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Anyone else reading Liftoff by Eric Berger? I'm 7 chapters in and folding it hard to put down. I'd have loved to have worked for SpaceX in those early days.

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I wonder why the engine wasn't producing the requested thrust on landing, plume seems alright to me..

 

Perhaps a faulty sensor? A stuck throttle valve should prevent them from shutting the engine down right, so that wouldn't be it..

Edited by Flying dutchman
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1 hour ago, Flying dutchman said:

I wonder why the engine wasn't producing the requested thrust on landing, plume seems alright to me..

 

This.

They need to get to grips with why the engine(s) seem to work fine on a test stand, but don't once attached to a spaceship and flown in the profile they have in mind for the thing. Unlike an aeroplane or helicopter this thing is 100% reliant on the engines working properly to make a landing. Yes I know the SNs are allocated for these testing phases but there is a cost to crashing, both monetary in cleanup; possibility of damaging other kit; regulatory and reputational costs too. I would not be surprised if the FAA once again want quite a detailed investigation into the latest crash and want to see changes made - on their terms, not SpaceX's, which will be like walking through treacle compared to if SpaceX themselves could dictate the pace of advancement.

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7 hours ago, paul_c said:

They need to get to grips with why the engine(s) seem to work fine on a test stand, but don't once attached to a spaceship and flown in the profile they have in mind for the thing. 

That's why they fly.

The only site at risk belongs to SpaceX, and the people who get the say on whether SpaceX can risk that site is SpaceX. The flights haven't come even close to risking anything else, and they're equipped with flight termination systems in the event that they might. And on the contrary, I don't think SpaceX is taking any reputational damage whatsoever from these flights.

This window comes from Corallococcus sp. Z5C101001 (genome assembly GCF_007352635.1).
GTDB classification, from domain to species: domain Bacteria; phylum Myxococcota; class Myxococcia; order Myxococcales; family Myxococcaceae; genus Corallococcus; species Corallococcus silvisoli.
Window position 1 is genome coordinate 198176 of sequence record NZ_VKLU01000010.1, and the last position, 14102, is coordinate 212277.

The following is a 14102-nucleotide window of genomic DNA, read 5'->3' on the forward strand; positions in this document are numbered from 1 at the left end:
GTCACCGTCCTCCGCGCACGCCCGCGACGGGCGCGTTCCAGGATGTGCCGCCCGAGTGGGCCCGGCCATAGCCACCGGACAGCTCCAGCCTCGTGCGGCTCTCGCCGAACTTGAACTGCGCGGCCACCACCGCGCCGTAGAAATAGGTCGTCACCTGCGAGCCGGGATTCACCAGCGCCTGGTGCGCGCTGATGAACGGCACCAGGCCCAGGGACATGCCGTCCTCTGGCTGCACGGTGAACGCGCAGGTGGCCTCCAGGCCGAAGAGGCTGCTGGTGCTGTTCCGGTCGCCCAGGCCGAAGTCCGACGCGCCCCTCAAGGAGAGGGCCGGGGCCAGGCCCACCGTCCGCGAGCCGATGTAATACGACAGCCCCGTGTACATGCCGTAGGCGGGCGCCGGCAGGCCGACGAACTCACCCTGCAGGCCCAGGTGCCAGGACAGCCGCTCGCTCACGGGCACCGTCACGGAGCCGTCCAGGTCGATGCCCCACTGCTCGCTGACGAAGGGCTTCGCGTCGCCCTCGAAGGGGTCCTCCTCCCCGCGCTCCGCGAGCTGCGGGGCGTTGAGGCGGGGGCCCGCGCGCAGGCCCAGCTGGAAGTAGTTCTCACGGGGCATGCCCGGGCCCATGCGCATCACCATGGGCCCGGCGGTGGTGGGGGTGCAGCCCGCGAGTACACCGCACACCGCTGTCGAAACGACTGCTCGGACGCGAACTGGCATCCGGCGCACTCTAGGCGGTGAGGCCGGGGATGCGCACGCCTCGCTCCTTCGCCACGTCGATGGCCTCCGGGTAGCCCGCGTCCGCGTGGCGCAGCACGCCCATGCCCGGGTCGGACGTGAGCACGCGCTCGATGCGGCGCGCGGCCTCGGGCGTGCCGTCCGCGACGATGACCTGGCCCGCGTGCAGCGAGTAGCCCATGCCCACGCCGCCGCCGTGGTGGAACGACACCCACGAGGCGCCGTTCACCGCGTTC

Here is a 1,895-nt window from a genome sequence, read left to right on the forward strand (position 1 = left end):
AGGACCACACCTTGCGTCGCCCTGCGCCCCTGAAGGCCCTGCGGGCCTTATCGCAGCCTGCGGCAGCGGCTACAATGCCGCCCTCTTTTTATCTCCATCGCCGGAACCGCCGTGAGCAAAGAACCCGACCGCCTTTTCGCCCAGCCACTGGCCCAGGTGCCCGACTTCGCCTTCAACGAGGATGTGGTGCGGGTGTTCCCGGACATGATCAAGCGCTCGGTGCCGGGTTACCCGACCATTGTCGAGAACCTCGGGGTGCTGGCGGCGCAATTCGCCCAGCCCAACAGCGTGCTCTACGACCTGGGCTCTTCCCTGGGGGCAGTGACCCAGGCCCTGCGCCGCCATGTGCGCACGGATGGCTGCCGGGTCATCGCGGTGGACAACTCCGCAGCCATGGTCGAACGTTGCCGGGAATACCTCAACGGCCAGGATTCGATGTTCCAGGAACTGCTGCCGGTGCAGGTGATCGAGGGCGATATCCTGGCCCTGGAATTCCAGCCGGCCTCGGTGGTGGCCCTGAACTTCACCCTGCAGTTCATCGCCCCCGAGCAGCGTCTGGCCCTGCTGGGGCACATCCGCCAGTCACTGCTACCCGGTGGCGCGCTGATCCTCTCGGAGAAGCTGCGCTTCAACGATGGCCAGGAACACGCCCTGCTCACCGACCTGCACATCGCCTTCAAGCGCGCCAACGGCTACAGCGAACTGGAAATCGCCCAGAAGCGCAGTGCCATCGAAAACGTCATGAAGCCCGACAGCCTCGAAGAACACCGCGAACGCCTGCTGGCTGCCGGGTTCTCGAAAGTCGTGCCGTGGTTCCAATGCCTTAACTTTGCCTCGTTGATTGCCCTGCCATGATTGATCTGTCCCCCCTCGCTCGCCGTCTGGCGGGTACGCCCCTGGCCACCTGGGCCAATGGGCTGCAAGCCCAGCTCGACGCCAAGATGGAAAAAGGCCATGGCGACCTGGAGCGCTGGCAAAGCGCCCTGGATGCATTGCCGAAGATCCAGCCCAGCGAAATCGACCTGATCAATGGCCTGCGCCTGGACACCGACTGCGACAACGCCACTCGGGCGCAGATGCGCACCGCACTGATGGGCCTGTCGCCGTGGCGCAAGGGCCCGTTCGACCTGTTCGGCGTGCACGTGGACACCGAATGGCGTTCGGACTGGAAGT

I don't see why the FAA would have any more problem with SN10 than SN9 (or especially SN8).

Edited by RCgothic
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6 hours ago, RCgothic said:

The only site at risk belongs to SpaceX, and the people who get the say on whether SpaceX can risk that site is SpaceX.

No, this is not how it works. Everything that flies needs to have some kind of permission.

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And the FAA have no reason to deny that permission based on the flights to date or they would already have denied SN9 or 10.

There isn't more risk just because the prototypes haven't stopped crashing. 

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4 hours ago, RCgothic said:

There isn't more risk just because the prototypes haven't stopped crashing. 

The risk is some competitor's lobbyist convincing a regulator that 'something needs to be done.'  Easiest thing in the world to do if you want to throw a wrench into a competitor's works; get the administration to put on the brakes for no good reason... other than because Sen. Sidekick or Rep. Handmeout has a 'constituent' who isn't getting paid. 

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22 minutes ago, Spaceception said:

Is that heatshield patch bigger or about the same size as SN10s?

It's bigger.

14 minutes ago, JoeSchmuckatelli said:

Is there anything different about the flaps? 

 

I can't tell if it is a camera angle /shadow thing or something new 

They seem the same to me.

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15 minutes ago, JoeSchmuckatelli said:

I can't tell if it is a camera angle /shadow thing or something new 

Think they are the same, it's just the light.